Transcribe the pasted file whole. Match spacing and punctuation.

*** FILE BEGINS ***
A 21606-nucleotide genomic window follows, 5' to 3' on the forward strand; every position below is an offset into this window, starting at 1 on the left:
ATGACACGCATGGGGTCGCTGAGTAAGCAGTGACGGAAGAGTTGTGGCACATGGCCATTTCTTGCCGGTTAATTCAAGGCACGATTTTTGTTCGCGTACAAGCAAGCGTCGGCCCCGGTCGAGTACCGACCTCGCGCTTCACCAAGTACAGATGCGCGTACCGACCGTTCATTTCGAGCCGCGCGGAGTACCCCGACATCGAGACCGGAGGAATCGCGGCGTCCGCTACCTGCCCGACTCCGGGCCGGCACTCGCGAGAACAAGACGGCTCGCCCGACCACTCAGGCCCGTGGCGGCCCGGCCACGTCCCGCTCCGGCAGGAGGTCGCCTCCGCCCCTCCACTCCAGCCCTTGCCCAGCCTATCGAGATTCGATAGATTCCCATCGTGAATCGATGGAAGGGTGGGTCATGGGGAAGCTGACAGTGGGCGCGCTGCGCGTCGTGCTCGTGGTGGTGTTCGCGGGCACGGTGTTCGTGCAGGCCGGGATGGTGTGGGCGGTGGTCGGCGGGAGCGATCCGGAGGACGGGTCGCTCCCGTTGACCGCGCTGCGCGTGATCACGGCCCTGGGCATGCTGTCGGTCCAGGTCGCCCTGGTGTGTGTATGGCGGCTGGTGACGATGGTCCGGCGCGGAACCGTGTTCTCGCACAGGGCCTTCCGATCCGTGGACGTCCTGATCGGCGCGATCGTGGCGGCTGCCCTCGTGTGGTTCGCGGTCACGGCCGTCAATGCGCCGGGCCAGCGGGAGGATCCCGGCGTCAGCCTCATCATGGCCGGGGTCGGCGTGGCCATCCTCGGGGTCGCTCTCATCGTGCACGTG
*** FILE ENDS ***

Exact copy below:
A 21606-nucleotide genomic window follows, 5' to 3' on the forward strand; every position below is an offset into this window, starting at 1 on the left:
ATGACACGCATGGGGTCGCTGAGTAAGCAGTGACGGAAGAGTTGTGGCACATGGCCATTTCTTGCCGGTTAATTCAAGGCACGATTTTTGTTCGCGTACAAGCAAGCGTCGGCCCCGGTCGAGTACCGACCTCGCGCTTCACCAAGTACAGATGCGCGTACCGACCGTTCATTTCGAGCCGCGCGGAGTACCCCGACATCGAGACCGGAGGAATCGCGGCGTCCGCTACCTGCCCGACTCCGGGCCGGCACTCGCGAGAACAAGACGGCTCGCCCGACCACTCAGGCCCGTGGCGGCCCGGCCACGTCCCGCTCCGGCAGGAGGTCGCCTCCGCCCCTCCACTCCAGCCCTTGCCCAGCCTATCGAGATTCGATAGATTCCCATCGTGAATCGATGGAAGGGTGGGTCATGGGGAAGCTGACAGTGGGCGCGCTGCGCGTCGTGCTCGTGGTGGTGTTCGCGGGCACGGTGTTCGTGCAGGCCGGGATGGTGTGGGCGGTGGTCGGCGGGAGCGATCCGGAGGACGGGTCGCTCCCGTTGACCGCGCTGCGCGTGATCACGGCCCTGGGCATGCTGTCGGTCCAGGTCGCCCTGGTGTGTGTATGGCGGCTGGTGACGATGGTCCGGCGCGGAACCGTGTTCTCGCACAGGGCCTTCCGATCCGTGGACGTCCTGATCGGCGCGATCGTGGCGGCTGCCCTCGTGTGGTTCGCGGTCACGGCCGTCAATGCGCCGGGCCAGCGGGAGGATCCCGGCGTCAGCCTCATCATGGCCGGGGTCGGCGTGGCCATCCTCGGGGTCGCTCTCATCGTGCACGTG